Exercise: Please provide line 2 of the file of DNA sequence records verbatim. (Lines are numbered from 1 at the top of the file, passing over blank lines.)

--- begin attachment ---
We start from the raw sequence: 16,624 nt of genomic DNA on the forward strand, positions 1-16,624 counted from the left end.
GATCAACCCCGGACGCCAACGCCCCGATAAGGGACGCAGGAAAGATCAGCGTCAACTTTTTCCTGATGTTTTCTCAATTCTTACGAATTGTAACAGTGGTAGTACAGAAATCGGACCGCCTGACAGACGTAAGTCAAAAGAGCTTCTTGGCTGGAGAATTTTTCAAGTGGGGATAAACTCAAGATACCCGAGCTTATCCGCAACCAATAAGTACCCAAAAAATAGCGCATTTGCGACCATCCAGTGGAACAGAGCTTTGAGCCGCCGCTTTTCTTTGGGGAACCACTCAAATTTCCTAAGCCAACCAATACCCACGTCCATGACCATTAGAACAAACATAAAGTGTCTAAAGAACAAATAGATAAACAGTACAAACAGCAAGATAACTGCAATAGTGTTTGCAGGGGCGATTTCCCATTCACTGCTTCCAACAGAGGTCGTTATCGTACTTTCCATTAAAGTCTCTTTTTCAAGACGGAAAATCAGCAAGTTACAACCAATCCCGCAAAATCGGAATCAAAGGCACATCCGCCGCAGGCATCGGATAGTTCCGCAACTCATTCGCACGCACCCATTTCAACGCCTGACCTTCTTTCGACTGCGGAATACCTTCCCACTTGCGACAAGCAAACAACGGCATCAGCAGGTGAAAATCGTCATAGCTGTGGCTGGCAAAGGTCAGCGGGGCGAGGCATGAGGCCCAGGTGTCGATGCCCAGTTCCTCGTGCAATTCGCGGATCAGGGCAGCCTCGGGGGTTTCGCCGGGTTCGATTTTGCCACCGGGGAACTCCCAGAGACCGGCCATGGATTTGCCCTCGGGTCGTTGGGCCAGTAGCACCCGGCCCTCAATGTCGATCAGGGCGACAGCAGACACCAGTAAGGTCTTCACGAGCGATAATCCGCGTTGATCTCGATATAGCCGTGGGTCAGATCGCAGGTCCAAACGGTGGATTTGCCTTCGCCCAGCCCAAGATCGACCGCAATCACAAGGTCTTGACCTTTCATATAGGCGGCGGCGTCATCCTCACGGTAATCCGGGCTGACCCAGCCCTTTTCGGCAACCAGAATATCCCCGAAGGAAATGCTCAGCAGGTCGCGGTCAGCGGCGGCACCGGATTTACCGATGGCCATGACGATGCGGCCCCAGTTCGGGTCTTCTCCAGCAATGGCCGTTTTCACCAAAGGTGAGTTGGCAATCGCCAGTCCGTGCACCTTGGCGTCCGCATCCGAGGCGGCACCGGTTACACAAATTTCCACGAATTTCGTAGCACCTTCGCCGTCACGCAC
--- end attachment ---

GATCAACCCCGGACGCCAACGCCCCGATAAGGGACGCAGGAAAGATCAGCGTCAACTTTTTCCTGATGTTTTCTCAATTCTTACGAATTGTAACAGTGGTAGTACAGAAATCGGACCGCCTGACAGACGTAAGTCAAAAGAGCTTCTTGGCTGGAGAATTTTTCAAGTGGGGATAAACTCAAGATACCCGAGCTTATCCGCAACCAATAAGTACCCAAAAAATAGCGCATTTGCGACCATCCAGTGGAACAGAGCTTTGAGCCGCCGCTTTTCTTTGGGGAACCACTCAAATTTCCTAAGCCAACCAATACCCACGTCCATGACCATTAGAACAAACATAAAGTGTCTAAAGAACAAATAGATAAACAGTACAAACAGCAAGATAACTGCAATAGTGTTTGCAGGGGCGATTTCCCATTCACTGCTTCCAACAGAGGTCGTTATCGTACTTTCCATTAAAGTCTCTTTTTCAAGACGGAAAATCAGCAAGTTACAACCAATCCCGCAAAATCGGAATCAAAGGCACATCCGCCGCAGGCATCGGATAGTTCCGCAACTCATTCGCACGCACCCATTTCAACGCCTGACCTTCTTTCGACTGCGGAATACCTTCCCACTTGCGACAAGCAAACAACGGCATCAGCAGGTGAAAATCGTCATAGCTGTGGCTGGCAAAGGTCAGCGGGGCGAGGCATGAGGCCCAGGTGTCGATGCCCAGTTCCTCGTGCAATTCGCGGATCAGGGCAGCCTCGGGGGTTTCGCCGGGTTCGATTTTGCCACCGGGGAACTCCCAGAGACCGGCCATGGATTTGCCCTCGGGTCGTTGGGCCAGTAGCACCCGGCCCTCAATGTCGATCAGGGCGACAGCAGACACCAGTAAGGTCTTCACGAGCGATAATCCGCGTTGATCTCGATATAGCCGTGGGTCAGATCGCAGGTCCAAACGGTGGATTTGCCTTCGCCCAGCCCAAGATCGACCGCAATCACAAGGTCTTGACCTTTCATATAGGCGGCGGCGTCATCCTCACGGTAATCCGGGCTGACCCAGCCCTTTTCGGCAACCAGAATATCCCCGAAGGAAATGCTCAGCAGGTCGCGGTCAGCGGCGGCACCGGATTTACCGATGGCCATGACGATGCGGCCCCAGTTCGGGTCTTCTCCAGCAATGGCCGTTTTCACCAAAGGTGAGTTGGCAATCGCCAGTCCGTGCACCTTGGCGTCCGCATCCGAGGCGGCACCGGTTACACAAATTTCCACGAATTTCGTAGCACCTTCGCCGTCACGCAC